<em>Spinning Plates</em>

Certain films at the festival have gained the natural momentum of word-of-mouth buzz, in keeping with the natural selection philosophy of film festival traffic. It’s a popularity contest in which the most attended and coveted titles win the TBA slots: Jackie and Sex After Kids have been filling rooms, and a thousand folks showed up on Friday night at the Arlington Theatre for A Royal Affair (is that some kind of attendance record for a Danish film, produced by Lars von Trier, in Santa Barbara?).

And there is the savory delight that is Spinning Plates, Joseph Levy’s ode to the restaurant business — and community connector and art form — which packed the Lobero Theatre on Friday afternoon. Of course, we all eat, making a good food flick potentially more universally appealing than other film genres. But good food flicks are few and far between (or I haven’t been privy to many), and what gives this film an edge is its democratic perspective at different points on the restaurant culture food chain: It tells the intertwined stories of Chicago’s “Modernist Cuisine” landmark Alinea, considered the finest restaurant in America, Breitbach’s Country Dining restaurant — the oldest restaurant in Iowa and a thriving down-home eatery hub in its community and region — and a struggling Mexican restaurant in Arizona.

After relishing the joys of the restaurant business and telling the backstories leading up to each operation, the film works the darker and ultimately more humanizing aspects of the stories into the picture, through personal struggles with cancer, acts of God, and lagging business threatening a family’s livelihood. In the end, if the film whets our appetite (this is one film best not to attend while hungry), it also satisfies in larger, more human ways, beyond the palate and the belly.

From a different corner of the documentary selection entirely, Kirby Dick’s sobering and maddening film The Invisible War is a necessarily unpleasant film. It’s also an innately necessary film, bravely delving into another “don’t ask, don’t tell” facet of military life, alarming high rates of sexual abuse, and the immoral lengths to which the situation is ignored or swept under rugs of military culture officialdom. Systems of unaccountability and internalized power plays, comparable to the Catholic Church’s pedophilia, have kept the legacy of abuse out of public light, by and large.

Director Dick weaves the story through historical reality checking and present-day statistics, but the film is at its empathetic best when dealing with the shattered lives and articulate testimonies of victims struggling to get past their tragic encounters in the line of duty. As a slightly inspiring postscript, Secretary of Defense Leon Panetta screened the film and promptly changed rules regarding the catch-22 policy of internal investigations in sexual-abuse cases.

War machinery gets another view, freeze-framed for posterity, in the fascinating documentary McCullin, about British war photographer Don McCullin. The photographer did landmark work for the Sunday Times in London from the late 1960s through the early ’80s (when new owner Rupert Murdoch opted to fluff over humanistic global stories). He expresses his internal mental and moral battles linked to his life as a “war junkie,” but he has been an unusually empathetic and artful photographer in landscapes of suffering, from the battle of Hue to the Biafran tragedy and the Congo to Beirut, capturing the essence of human conflict and suffering in moving black-and-white still images for the ages.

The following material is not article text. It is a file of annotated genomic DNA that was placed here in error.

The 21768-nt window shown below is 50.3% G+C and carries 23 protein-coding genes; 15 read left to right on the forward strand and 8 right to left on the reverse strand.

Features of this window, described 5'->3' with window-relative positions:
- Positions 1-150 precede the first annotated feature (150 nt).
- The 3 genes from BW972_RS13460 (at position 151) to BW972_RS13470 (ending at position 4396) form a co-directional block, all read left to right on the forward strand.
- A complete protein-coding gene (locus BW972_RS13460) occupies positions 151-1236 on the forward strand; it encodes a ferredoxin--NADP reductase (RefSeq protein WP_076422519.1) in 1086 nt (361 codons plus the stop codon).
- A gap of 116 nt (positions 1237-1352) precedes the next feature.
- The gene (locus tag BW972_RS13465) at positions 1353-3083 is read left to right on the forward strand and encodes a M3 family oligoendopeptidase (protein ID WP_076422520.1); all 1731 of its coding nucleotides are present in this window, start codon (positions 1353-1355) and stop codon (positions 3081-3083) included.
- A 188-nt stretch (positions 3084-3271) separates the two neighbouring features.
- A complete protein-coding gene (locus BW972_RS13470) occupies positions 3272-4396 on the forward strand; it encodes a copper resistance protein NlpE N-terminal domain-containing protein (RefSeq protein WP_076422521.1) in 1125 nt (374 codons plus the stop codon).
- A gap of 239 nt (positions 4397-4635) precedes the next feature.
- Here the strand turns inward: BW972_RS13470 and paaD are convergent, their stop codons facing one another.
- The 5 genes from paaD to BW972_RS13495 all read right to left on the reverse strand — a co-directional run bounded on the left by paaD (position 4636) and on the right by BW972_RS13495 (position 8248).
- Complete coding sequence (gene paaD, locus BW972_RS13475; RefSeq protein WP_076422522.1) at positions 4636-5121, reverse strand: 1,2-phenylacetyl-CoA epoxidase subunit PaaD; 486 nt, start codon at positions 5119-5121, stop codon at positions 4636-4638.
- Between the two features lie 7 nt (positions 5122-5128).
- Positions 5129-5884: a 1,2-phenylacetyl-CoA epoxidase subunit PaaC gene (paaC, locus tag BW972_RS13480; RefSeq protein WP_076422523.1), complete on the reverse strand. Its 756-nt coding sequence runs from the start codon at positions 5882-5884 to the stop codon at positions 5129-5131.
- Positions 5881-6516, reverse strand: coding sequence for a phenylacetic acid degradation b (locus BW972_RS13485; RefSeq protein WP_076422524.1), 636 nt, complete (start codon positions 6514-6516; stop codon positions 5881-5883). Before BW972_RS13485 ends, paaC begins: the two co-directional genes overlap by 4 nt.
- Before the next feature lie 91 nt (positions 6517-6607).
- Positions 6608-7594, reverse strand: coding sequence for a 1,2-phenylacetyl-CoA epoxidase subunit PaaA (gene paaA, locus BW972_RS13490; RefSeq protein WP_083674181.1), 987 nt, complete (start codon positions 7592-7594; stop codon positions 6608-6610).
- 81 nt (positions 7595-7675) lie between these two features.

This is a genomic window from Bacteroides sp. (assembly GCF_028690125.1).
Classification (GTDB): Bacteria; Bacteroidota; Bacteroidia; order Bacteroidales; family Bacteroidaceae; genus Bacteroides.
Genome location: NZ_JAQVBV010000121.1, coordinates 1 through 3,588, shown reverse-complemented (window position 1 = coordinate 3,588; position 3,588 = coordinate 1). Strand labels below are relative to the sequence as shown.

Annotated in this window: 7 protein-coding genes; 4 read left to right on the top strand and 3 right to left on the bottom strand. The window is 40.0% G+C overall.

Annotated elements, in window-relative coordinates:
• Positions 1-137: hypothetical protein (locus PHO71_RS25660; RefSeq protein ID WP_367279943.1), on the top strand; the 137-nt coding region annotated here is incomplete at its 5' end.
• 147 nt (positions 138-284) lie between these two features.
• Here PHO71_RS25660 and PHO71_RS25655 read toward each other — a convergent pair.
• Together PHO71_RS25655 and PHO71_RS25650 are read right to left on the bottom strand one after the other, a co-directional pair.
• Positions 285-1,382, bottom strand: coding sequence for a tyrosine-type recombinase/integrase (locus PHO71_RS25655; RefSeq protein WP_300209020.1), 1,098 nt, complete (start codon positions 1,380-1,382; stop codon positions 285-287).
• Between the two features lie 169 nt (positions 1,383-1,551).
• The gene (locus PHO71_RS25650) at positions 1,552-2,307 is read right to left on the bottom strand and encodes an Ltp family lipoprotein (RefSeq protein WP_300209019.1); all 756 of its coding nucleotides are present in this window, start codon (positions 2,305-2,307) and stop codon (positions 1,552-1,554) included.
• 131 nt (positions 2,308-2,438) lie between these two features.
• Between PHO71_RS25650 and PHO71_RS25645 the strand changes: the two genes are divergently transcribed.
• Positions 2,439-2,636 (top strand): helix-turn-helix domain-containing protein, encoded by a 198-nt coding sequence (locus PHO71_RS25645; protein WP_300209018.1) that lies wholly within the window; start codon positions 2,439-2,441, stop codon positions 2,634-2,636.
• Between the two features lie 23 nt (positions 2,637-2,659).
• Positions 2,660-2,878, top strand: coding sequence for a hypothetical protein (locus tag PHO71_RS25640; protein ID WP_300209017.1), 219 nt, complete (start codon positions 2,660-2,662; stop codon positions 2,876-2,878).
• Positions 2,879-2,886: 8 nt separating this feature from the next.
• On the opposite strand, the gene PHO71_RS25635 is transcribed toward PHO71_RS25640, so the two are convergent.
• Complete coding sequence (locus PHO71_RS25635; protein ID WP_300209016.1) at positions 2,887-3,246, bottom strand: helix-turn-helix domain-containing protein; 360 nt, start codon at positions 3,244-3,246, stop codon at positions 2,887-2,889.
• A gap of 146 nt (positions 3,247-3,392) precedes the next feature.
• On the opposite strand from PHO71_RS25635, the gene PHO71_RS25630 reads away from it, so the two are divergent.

Old folks do it, apparently. They fall in and stay in love, and things that go with the process. Or at least so we learn from two charming depictions of love in the later chapter of life, a realm of human experience rarely acknowledged in Hollywood film. The beautiful Austrian us-against-them-to-the-end love story Coming of Age, directed by Sabine Hiebler and vaguely reminiscent of Paul Cox’s touching and sensuous 1991 film A Woman’s Tale, drops us inside of a late-breaking love affair between rebellious characters who, like teenagers, are outside the boundaries of caring about societal norms.

Straighter in style and milder in emotional power, Canadian director Michael McGowan’s pleasant film Still Mine is emboldened by cool, strong performances by James Cromwell and Genevieve Bujold. Bujold’s character is slipping into fogginess and forgetfulness, in a way reminiscent of Julie Christie’s role in another fine Canadian film, Away from Her, as Cromwell holds down the fort and builds a new house in St. Martins, New Brunswick, in defiance of bureaucratic hurdles.

For sheer visceral escapism, it would be hard to beat the fasten-your-seatbelts energy and car choreography of Motorway, a thrilling example of the kinetic firepower of Hong Kong cinema. Plot points involving a jewel heist, a car-hopped young cop and his mentor, and bad guys who shoot and drive with the best of ‘em are niceties along the way, but the point is what happens on the pavement at high speeds. As the mentor tells the pupil, “If you lose your drive, you’re worse off than a broken car.” It’s got drive, as in the film Drive, but with even more elaborate and prolonged chase scenes.

After Saturday’s screening, screenwriter Joey O’Brien, a reformed Texan film critic turned screenwriter and Hong Kong cinema buff who has been working with his heroes in recent years, told the crowd that he intended the script to revolve around the integral chase factor. He explained that “character development would be buried within the car chases, and the characters would express who they are by the way they drive.” He also made the point that “genre is an international language,” a point nicely validated by the excitement factor in this Santa Barbara theater.


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